They have a meaty texture and can replace traditional red meat in almost any recipe. So, are mushrooms meat?
The Short Answer:
No, mushrooms are not meat.
The Long Answer:
If it smells like meat, feels like meat, and tastes like meat then it has got to be meat, right?
Mushrooms are an amazing meat alternative. In fact, you can substitute mushrooms for meat in just about any recipe. But they are 100% not meat.
Mushrooms are actually a fungus, which we’ve talked about before on this site.
The definition of meat is the flesh of an animal, used as food. Since mushrooms have never been a part of a living animal, they cannot be considered meat.
But it does have a ton of meat-like properties. For example, portobello mushrooms are a perfect burger substitution. They’re roughly the same size and color, they can be fried, baked, or grilled, and they have a meaty texture.
Mushrooms also have a flavor known as umami, which is a savory taste found in meat, among other things. This umami helps mushroom be a meat substitute. Some other classic umami foods are tomatoes, soy sauce and fish.
Other than not being the flesh of an animal, the main difference between mushrooms and meat comes from the nutrients they provide. While mushrooms might be a great taste substitute for meat, it is not a nutritional substitute. Mushroom lacks the protein of meat, so if you’re having portobello steaks, serve it up with a helping of dried beans, nuts, or quinoa to make sure you’re getting the necessary protein. Mushrooms also lack the iron, zinc, and vitamin B-12 that meat contains.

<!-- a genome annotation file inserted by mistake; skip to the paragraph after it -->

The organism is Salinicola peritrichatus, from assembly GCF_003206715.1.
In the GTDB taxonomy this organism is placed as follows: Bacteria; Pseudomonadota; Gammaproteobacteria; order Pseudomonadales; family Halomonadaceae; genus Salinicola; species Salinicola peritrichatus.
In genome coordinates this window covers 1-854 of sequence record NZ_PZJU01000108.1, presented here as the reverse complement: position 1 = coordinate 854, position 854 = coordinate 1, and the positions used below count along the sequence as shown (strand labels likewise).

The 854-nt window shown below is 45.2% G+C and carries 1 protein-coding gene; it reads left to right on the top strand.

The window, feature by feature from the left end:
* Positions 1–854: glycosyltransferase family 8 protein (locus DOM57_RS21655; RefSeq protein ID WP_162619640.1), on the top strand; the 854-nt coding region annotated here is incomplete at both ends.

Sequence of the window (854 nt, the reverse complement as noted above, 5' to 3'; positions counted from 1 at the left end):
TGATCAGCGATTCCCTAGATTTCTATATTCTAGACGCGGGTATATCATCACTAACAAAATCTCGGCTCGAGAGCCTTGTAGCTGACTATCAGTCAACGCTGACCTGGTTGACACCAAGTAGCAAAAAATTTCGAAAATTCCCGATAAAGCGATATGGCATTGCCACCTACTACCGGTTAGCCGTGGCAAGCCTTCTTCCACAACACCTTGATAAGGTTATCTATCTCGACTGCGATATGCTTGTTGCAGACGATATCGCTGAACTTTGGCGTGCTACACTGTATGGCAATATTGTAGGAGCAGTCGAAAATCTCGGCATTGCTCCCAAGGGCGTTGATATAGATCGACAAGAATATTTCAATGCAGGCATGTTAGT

Mushrooms do, however, pack a whole heaping load of nutrients and only 15 calories. This makes them a perfect light substitute for meat in pasta sauce, baked ziti, burgers, steaks, chili, stews, casseroles, and more. They’re great for someone trying to keep their cholesterol down while still enjoying that savory meaty flavor.
This makes mushrooms an incredibly versatile food. You can use them in a garden salad, for instance, or you can grill them up and serve them on a bun. Some other mushrooms that you should try as a meat substitute include shitake, chanterelle, and button mushrooms.
So while mushrooms might be a tremendous meat substitute, remember that they are not considered meat in any way, shape, or form.